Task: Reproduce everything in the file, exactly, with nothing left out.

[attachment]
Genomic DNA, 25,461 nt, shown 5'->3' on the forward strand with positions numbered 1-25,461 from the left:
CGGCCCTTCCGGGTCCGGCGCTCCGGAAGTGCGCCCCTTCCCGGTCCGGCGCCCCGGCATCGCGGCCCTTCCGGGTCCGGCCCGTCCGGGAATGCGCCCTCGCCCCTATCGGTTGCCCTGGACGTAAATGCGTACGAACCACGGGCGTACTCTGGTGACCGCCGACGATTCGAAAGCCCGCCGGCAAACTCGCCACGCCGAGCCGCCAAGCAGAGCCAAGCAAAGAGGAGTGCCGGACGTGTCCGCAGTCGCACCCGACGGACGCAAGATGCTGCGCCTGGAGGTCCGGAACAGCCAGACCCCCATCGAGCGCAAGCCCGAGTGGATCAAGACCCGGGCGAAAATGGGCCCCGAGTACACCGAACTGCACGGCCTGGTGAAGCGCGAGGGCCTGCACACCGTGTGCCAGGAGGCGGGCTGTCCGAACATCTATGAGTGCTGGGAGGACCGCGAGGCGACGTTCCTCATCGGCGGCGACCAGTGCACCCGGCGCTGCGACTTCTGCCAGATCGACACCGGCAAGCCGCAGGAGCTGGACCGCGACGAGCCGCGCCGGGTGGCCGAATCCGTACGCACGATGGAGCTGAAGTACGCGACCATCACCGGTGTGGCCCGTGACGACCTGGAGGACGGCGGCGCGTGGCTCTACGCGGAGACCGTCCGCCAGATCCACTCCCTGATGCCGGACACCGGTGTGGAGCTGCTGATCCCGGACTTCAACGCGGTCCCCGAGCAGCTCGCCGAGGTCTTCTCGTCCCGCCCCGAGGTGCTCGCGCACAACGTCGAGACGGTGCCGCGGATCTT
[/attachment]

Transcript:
Genomic DNA, 25,461 nt, shown 5'->3' on the forward strand with positions numbered 1-25,461 from the left:
CGGCCCTTCCGGGTCCGGCGCTCCGGAAGTGCGCCCCTTCCCGGTCCGGCGCCCCGGCATCGCGGCCCTTCCGGGTCCGGCCCGTCCGGGAATGCGCCCTCGCCCCTATCGGTTGCCCTGGACGTAAATGCGTACGAACCACGGGCGTACTCTGGTGACCGCCGACGATTCGAAAGCCCGCCGGCAAACTCGCCACGCCGAGCCGCCAAGCAGAGCCAAGCAAAGAGGAGTGCCGGACGTGTCCGCAGTCGCACCCGACGGACGCAAGATGCTGCGCCTGGAGGTCCGGAACAGCCAGACCCCCATCGAGCGCAAGCCCGAGTGGATCAAGACCCGGGCGAAAATGGGCCCCGAGTACACCGAACTGCACGGCCTGGTGAAGCGCGAGGGCCTGCACACCGTGTGCCAGGAGGCGGGCTGTCCGAACATCTATGAGTGCTGGGAGGACCGCGAGGCGACGTTCCTCATCGGCGGCGACCAGTGCACCCGGCGCTGCGACTTCTGCCAGATCGACACCGGCAAGCCGCAGGAGCTGGACCGCGACGAGCCGCGCCGGGTGGCCGAATCCGTACGCACGATGGAGCTGAAGTACGCGACCATCACCGGTGTGGCCCGTGACGACCTGGAGGACGGCGGCGCGTGGCTCTACGCGGAGACCGTCCGCCAGATCCACTCCCTGATGCCGGACACCGGTGTGGAGCTGCTGATCCCGGACTTCAACGCGGTCCCCGAGCAGCTCGCCGAGGTCTTCTCGTCCCGCCCCGAGGTGCTCGCGCACAACGTCGAGACGGTGCCGCGGATCTT